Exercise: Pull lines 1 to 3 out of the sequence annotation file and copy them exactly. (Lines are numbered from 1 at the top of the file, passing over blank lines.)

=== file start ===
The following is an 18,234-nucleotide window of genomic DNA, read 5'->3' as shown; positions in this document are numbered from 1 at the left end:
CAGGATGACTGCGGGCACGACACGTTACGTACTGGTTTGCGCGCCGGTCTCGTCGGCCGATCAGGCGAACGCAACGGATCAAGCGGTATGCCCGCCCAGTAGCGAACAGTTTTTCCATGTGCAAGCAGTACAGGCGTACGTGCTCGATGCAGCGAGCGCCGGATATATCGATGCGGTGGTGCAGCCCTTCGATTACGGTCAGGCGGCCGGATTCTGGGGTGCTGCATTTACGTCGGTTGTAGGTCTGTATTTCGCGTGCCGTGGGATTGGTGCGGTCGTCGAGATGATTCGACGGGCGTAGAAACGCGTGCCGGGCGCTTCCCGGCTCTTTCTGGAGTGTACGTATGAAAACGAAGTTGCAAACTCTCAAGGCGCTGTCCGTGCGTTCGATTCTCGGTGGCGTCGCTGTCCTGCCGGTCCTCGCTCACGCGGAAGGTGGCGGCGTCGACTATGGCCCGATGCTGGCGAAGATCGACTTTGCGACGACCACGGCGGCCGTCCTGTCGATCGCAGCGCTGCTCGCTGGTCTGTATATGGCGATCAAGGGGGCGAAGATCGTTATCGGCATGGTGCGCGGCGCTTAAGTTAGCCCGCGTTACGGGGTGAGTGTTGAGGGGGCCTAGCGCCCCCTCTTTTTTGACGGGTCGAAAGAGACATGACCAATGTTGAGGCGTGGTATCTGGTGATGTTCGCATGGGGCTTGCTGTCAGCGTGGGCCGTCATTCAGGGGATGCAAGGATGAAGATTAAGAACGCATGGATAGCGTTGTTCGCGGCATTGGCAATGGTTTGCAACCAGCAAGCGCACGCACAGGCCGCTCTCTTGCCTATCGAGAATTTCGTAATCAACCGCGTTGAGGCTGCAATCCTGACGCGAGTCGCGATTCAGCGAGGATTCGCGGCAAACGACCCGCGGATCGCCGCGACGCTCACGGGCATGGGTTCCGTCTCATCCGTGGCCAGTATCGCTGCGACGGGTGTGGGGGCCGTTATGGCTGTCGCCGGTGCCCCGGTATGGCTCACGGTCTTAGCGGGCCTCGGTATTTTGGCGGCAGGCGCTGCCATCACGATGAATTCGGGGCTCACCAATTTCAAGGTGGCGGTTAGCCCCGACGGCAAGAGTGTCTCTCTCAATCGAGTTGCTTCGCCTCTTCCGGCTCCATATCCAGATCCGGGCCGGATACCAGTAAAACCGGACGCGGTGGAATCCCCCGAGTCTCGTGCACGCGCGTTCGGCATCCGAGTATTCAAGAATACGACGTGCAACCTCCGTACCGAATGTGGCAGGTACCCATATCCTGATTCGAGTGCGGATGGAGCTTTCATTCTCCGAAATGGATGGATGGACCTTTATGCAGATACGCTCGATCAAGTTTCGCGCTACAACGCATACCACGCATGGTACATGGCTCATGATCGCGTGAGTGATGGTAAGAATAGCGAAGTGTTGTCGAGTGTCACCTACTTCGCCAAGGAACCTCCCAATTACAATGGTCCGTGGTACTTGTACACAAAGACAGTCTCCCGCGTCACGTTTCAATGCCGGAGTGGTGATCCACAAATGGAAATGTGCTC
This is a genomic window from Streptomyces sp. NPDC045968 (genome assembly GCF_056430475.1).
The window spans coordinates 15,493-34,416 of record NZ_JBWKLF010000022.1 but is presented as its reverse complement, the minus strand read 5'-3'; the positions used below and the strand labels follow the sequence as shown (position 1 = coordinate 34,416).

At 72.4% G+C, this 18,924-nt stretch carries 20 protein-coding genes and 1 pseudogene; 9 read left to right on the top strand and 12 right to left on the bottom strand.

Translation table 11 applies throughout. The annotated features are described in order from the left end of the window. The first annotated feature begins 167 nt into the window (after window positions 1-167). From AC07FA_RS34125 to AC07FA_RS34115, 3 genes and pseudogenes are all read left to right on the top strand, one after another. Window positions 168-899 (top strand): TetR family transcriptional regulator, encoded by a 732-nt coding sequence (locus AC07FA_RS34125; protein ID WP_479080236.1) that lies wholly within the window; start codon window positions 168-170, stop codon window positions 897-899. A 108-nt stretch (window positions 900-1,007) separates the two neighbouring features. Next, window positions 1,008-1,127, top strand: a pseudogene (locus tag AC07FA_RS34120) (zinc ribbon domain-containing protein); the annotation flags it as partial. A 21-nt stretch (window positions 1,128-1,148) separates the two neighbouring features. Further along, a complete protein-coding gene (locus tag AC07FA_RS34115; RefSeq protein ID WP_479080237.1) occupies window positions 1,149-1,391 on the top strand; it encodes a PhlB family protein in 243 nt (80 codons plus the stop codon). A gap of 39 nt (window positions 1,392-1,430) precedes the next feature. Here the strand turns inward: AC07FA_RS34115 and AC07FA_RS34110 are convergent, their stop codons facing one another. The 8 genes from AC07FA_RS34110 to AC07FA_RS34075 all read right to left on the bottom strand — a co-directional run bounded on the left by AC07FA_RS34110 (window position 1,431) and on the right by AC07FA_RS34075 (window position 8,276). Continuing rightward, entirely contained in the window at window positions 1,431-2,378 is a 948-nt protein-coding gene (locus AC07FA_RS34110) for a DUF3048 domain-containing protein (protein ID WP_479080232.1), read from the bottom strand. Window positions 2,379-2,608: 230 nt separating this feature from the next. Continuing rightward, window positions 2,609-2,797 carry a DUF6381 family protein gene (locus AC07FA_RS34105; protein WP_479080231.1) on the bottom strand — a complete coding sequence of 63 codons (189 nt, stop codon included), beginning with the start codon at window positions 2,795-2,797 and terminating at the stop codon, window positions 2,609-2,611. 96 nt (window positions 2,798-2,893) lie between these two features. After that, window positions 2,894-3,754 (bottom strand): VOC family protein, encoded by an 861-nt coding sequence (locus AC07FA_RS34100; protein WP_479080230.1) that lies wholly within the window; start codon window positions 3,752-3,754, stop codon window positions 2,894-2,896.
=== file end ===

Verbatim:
The following is an 18,234-nucleotide window of genomic DNA, read 5'->3' as shown; positions in this document are numbered from 1 at the left end:
CAGGATGACTGCGGGCACGACACGTTACGTACTGGTTTGCGCGCCGGTCTCGTCGGCCGATCAGGCGAACGCAACGGATCAAGCGGTATGCCCGCCCAGTAGCGAACAGTTTTTCCATGTGCAAGCAGTACAGGCGTACGTGCTCGATGCAGCGAGCGCCGGATATATCGATGCGGTGGTGCAGCCCTTCGATTACGGTCAGGCGGCCGGATTCTGGGGTGCTGCATTTACGTCGGTTGTAGGTCTGTATTTCGCGTGCCGTGGGATTGGTGCGGTCGTCGAGATGATTCGACGGGCGTAGAAACGCGTGCCGGGCGCTTCCCGGCTCTTTCTGGAGTGTACGTATGAAAACGAAGTTGCAAACTCTCAAGGCGCTGTCCGTGCGTTCGATTCTCGGTGGCGTCGCTGTCCTGCCGGTCCTCGCTCACGCGGAAGGTGGCGGCGTCGACTATGGCCCGATGCTGGCGAAGATCGACTTTGCGACGACCACGGCGGCCGTCCTGTCGATCGCAGCGCTGCTCGCTGGTCTGTATATGGCGATCAAGGGGGCGAAGATCGTTATCGGCATGGTGCGCGGCGCTTAAGTTAGCCCGCGTTACGGGGTGAGTGTTGAGGGGGCCTAGCGCCCCCTCTTTTTTGACGGGTCGAAAGAGACATGACCAATGTTGAGGCGTGGTATCTGGTGATGTTCGCATGGGGCTTGCTGTCAGCGTGGGCCGTCATTCAGGGGATGCAAGGATGAAGATTAAGAACGCATGGATAGCGTTGTTCGCGGCATTGGCAATGGTTTGCAACCAGCAAGCGCACGCACAGGCCGCTCTCTTGCCTATCGAGAATTTCGTAATCAACCGCGTTGAGGCTGCAATCCTGACGCGAGTCGCGATTCAGCGAGGATTCGCGGCAAACGACCCGCGGATCGCCGCGACGCTCACGGGCATGGGTTCCGTCTCATCCGTGGCCAGTATCGCTGCGACGGGTGTGGGGGCCGTTATGGCTGTCGCCGGTGCCCCGGTATGGCTCACGGTCTTAGCGGGCCTCGGTATTTTGGCGGCAGGCGCTGCCATCACGATGAATTCGGGGCTCACCAATTTCAAGGTGGCGGTTAGCCCCGACGGCAAGAGTGTCTCTCTCAATCGAGTTGCTTCGCCTCTTCCGGCTCCATATCCAGATCCGGGCCGGATACCAGTAAAACCGGACGCGGTGGAATCCCCCGAGTCTCGTGCACGCGCGTTCGGCATCCGAGTATTCAAGAATACGACGTGCAACCTCCGTACCGAATGTGGCAGGTACCCATATCCTGATTCGAGTGCGGATGGAGCTTTCATTCTCCGAAATGGATGGATGGACCTTTATGCAGATACGCTCGATCAAGTTTCGCGCTACAACGCATACCACGCATGGTACATGGCTCATGATCGCGTGAGTGATGGTAAGAATAGCGAAGTGTTGTCGAGTGTCACCTACTTCGCCAAGGAACCTCCCAATTACAATGGTCCGTGGTACTTGTACACAAAGACAGTCTCCCGCGTCACGTTTCAATGCCGGAGTGGTGATCCACAAATGGAAATGTGCTC
This is a genomic window from Streptomyces sp. NPDC045968 (genome assembly GCF_056430475.1).